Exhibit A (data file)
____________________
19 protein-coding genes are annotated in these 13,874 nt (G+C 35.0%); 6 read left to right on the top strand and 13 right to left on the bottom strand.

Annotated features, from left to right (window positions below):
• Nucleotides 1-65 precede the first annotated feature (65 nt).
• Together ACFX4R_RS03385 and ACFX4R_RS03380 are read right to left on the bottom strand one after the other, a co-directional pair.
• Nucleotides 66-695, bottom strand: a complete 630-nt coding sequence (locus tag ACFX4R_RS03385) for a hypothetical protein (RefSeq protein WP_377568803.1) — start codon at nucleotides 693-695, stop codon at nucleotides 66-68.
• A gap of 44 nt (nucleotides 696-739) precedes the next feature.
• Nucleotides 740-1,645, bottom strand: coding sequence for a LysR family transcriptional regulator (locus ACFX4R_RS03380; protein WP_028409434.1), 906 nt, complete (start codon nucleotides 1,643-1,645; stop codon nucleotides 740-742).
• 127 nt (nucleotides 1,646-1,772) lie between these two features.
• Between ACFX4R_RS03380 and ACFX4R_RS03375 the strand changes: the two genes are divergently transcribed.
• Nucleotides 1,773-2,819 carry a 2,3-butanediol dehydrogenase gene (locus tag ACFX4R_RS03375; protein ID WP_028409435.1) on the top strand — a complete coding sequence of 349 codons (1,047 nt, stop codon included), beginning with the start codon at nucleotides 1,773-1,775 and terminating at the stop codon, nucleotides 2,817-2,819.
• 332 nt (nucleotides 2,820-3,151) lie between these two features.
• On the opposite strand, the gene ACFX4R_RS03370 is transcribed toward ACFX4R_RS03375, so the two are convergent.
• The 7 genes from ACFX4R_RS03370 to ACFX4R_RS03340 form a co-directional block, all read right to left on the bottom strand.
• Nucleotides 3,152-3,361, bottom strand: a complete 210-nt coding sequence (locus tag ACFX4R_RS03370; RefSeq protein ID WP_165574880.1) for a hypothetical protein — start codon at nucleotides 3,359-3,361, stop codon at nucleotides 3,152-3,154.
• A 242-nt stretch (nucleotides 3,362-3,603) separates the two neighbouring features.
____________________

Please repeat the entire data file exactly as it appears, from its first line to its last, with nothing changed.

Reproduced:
19 protein-coding genes are annotated in these 13,874 nt (G+C 35.0%); 6 read left to right on the top strand and 13 right to left on the bottom strand.

Annotated features, from left to right (window positions below):
• Nucleotides 1-65 precede the first annotated feature (65 nt).
• Together ACFX4R_RS03385 and ACFX4R_RS03380 are read right to left on the bottom strand one after the other, a co-directional pair.
• Nucleotides 66-695, bottom strand: a complete 630-nt coding sequence (locus tag ACFX4R_RS03385) for a hypothetical protein (RefSeq protein WP_377568803.1) — start codon at nucleotides 693-695, stop codon at nucleotides 66-68.
• A gap of 44 nt (nucleotides 696-739) precedes the next feature.
• Nucleotides 740-1,645, bottom strand: coding sequence for a LysR family transcriptional regulator (locus ACFX4R_RS03380; protein WP_028409434.1), 906 nt, complete (start codon nucleotides 1,643-1,645; stop codon nucleotides 740-742).
• 127 nt (nucleotides 1,646-1,772) lie between these two features.
• Between ACFX4R_RS03380 and ACFX4R_RS03375 the strand changes: the two genes are divergently transcribed.
• Nucleotides 1,773-2,819 carry a 2,3-butanediol dehydrogenase gene (locus tag ACFX4R_RS03375; protein ID WP_028409435.1) on the top strand — a complete coding sequence of 349 codons (1,047 nt, stop codon included), beginning with the start codon at nucleotides 1,773-1,775 and terminating at the stop codon, nucleotides 2,817-2,819.
• 332 nt (nucleotides 2,820-3,151) lie between these two features.
• On the opposite strand, the gene ACFX4R_RS03370 is transcribed toward ACFX4R_RS03375, so the two are convergent.
• The 7 genes from ACFX4R_RS03370 to ACFX4R_RS03340 form a co-directional block, all read right to left on the bottom strand.
• Nucleotides 3,152-3,361, bottom strand: a complete 210-nt coding sequence (locus tag ACFX4R_RS03370; RefSeq protein ID WP_165574880.1) for a hypothetical protein — start codon at nucleotides 3,359-3,361, stop codon at nucleotides 3,152-3,154.
• A 242-nt stretch (nucleotides 3,362-3,603) separates the two neighbouring features.